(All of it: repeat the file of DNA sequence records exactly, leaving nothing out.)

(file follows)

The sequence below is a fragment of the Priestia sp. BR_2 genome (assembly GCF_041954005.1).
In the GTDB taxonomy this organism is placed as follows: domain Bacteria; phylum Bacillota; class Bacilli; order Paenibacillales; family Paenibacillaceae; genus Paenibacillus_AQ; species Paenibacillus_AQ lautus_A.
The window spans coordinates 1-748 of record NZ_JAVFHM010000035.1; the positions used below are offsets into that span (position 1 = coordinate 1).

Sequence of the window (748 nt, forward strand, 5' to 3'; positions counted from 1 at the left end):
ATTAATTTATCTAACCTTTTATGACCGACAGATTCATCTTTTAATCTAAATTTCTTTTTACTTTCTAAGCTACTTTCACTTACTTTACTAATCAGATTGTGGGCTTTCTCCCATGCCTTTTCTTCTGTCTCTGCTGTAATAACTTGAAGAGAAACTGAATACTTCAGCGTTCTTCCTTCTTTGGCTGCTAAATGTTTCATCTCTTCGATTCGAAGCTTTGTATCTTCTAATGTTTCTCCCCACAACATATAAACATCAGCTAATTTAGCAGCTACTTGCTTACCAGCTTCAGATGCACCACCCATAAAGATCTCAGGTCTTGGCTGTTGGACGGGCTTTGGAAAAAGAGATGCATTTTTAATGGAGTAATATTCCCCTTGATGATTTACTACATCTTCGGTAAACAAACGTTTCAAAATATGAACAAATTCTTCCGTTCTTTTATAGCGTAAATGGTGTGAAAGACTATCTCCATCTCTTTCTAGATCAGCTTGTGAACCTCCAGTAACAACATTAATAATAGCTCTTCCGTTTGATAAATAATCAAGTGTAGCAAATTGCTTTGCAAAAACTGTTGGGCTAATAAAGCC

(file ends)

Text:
The sequence below is a fragment of the Priestia sp. BR_2 genome (assembly GCF_041954005.1).
In the GTDB taxonomy this organism is placed as follows: domain Bacteria; phylum Bacillota; class Bacilli; order Paenibacillales; family Paenibacillaceae; genus Paenibacillus_AQ; species Paenibacillus_AQ lautus_A.
The window spans coordinates 1-748 of record NZ_JAVFHM010000035.1; the positions used below are offsets into that span (position 1 = coordinate 1).

Sequence of the window (748 nt, forward strand, 5' to 3'; positions counted from 1 at the left end):
ATTAATTTATCTAACCTTTTATGACCGACAGATTCATCTTTTAATCTAAATTTCTTTTTACTTTCTAAGCTACTTTCACTTACTTTACTAATCAGATTGTGGGCTTTCTCCCATGCCTTTTCTTCTGTCTCTGCTGTAATAACTTGAAGAGAAACTGAATACTTCAGCGTTCTTCCTTCTTTGGCTGCTAAATGTTTCATCTCTTCGATTCGAAGCTTTGTATCTTCTAATGTTTCTCCCCACAACATATAAACATCAGCTAATTTAGCAGCTACTTGCTTACCAGCTTCAGATGCACCACCCATAAAGATCTCAGGTCTTGGCTGTTGGACGGGCTTTGGAAAAAGAGATGCATTTTTAATGGAGTAATATTCCCCTTGATGATTTACTACATCTTCGGTAAACAAACGTTTCAAAATATGAACAAATTCTTCCGTTCTTTTATAGCGTAAATGGTGTGAAAGACTATCTCCATCTCTTTCTAGATCAGCTTGTGAACCTCCAGTAACAACATTAATAATAGCTCTTCCGTTTGATAAATAATCAAGTGTAGCAAATTGCTTTGCAAAAACTGTTGGGCTAATAAAGCC